We hope to be able to bring you more on the Bistagne Bros Custom Auto Shop in the near future. We know they have created a great number of customs in the 1940’s and 1950’s. But for unknown reasons they have never received much write ups in the magazines and books back then, nor now. If any of the CCC-Readers has any information about the Bistagne Bros created Custom Cars, or has any stories about Tom and George Bistagne, please email Rik Hoving , we would love to share it here in the CCC.


 

Sources and more information

  • Rod & Custom magazine, August 1991
  • American Custom Car, Book by Pat Ganahl
  • Bistagne Bros Body Shop



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About the Author

Rik Hoving
Rik is the CCC editor in chief. As a custom car historian he is researching custom car history for many years. In 2004 he started the Custom Car Photo Archive that has become a place of joy for many custom car enthousiasts. Here at CCC Rik will bring you inspiring articles on the history of custom cars and builders. Like a true photo detective he will show us what's going on in all those amazing photos. He will write stories about everything you want to know in the realm of customizing. In daily life Rik is a Graphic Designer. He is married to the CCC webmaster and the father of a 10 year old son (they are both very happy with his excellent cooking skills)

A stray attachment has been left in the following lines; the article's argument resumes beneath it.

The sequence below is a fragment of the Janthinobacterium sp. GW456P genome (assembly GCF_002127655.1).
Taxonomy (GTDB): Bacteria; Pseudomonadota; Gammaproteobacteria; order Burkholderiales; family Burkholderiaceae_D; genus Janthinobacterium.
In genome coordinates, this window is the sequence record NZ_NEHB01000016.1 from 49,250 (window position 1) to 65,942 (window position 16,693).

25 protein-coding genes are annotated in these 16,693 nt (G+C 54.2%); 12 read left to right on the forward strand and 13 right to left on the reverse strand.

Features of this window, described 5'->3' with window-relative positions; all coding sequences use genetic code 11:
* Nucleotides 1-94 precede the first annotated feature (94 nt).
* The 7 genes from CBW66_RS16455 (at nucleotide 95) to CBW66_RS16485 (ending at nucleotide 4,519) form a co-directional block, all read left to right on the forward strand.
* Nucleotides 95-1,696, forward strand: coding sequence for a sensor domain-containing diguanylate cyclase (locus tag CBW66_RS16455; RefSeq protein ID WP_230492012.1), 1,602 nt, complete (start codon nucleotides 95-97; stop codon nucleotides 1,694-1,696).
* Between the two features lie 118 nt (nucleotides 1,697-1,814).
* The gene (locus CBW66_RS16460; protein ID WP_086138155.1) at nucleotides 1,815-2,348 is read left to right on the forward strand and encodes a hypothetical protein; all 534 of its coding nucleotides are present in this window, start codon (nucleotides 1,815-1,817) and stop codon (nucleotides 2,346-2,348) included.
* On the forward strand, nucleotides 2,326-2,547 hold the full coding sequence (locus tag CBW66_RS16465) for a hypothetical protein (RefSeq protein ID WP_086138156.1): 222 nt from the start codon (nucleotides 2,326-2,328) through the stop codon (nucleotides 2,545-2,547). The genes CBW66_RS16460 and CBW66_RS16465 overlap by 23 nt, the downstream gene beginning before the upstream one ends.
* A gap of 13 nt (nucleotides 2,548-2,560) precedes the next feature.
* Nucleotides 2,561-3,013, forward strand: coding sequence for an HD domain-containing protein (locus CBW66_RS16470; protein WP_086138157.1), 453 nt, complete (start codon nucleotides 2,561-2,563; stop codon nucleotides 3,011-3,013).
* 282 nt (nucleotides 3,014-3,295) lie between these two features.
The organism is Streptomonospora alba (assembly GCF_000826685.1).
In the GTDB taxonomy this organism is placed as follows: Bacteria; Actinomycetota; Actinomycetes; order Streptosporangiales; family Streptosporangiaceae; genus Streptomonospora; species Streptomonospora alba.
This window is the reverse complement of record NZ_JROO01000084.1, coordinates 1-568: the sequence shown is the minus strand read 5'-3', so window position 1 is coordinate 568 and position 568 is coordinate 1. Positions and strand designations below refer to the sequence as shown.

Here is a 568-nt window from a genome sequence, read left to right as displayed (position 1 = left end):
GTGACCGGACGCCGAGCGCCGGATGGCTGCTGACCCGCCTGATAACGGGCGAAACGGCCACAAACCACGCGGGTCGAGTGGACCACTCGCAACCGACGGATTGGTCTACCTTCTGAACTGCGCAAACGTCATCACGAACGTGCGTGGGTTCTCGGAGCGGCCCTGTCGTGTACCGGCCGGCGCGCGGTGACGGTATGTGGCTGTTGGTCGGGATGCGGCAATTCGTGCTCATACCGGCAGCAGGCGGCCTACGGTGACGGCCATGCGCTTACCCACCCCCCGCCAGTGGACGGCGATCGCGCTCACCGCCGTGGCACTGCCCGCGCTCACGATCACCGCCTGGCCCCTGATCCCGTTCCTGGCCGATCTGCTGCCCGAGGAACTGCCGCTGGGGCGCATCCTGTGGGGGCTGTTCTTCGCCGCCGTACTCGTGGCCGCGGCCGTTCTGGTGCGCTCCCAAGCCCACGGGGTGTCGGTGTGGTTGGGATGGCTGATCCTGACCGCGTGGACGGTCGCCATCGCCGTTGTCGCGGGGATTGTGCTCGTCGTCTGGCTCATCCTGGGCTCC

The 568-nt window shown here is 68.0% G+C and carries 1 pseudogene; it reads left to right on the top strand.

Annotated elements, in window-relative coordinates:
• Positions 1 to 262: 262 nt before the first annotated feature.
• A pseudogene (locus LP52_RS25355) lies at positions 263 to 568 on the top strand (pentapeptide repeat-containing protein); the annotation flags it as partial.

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5 Comments


  1. Great article Rik. First that I have heard of their shop but I love the customs shown in the pics.
    Even cooler that it is still around and in the same family today.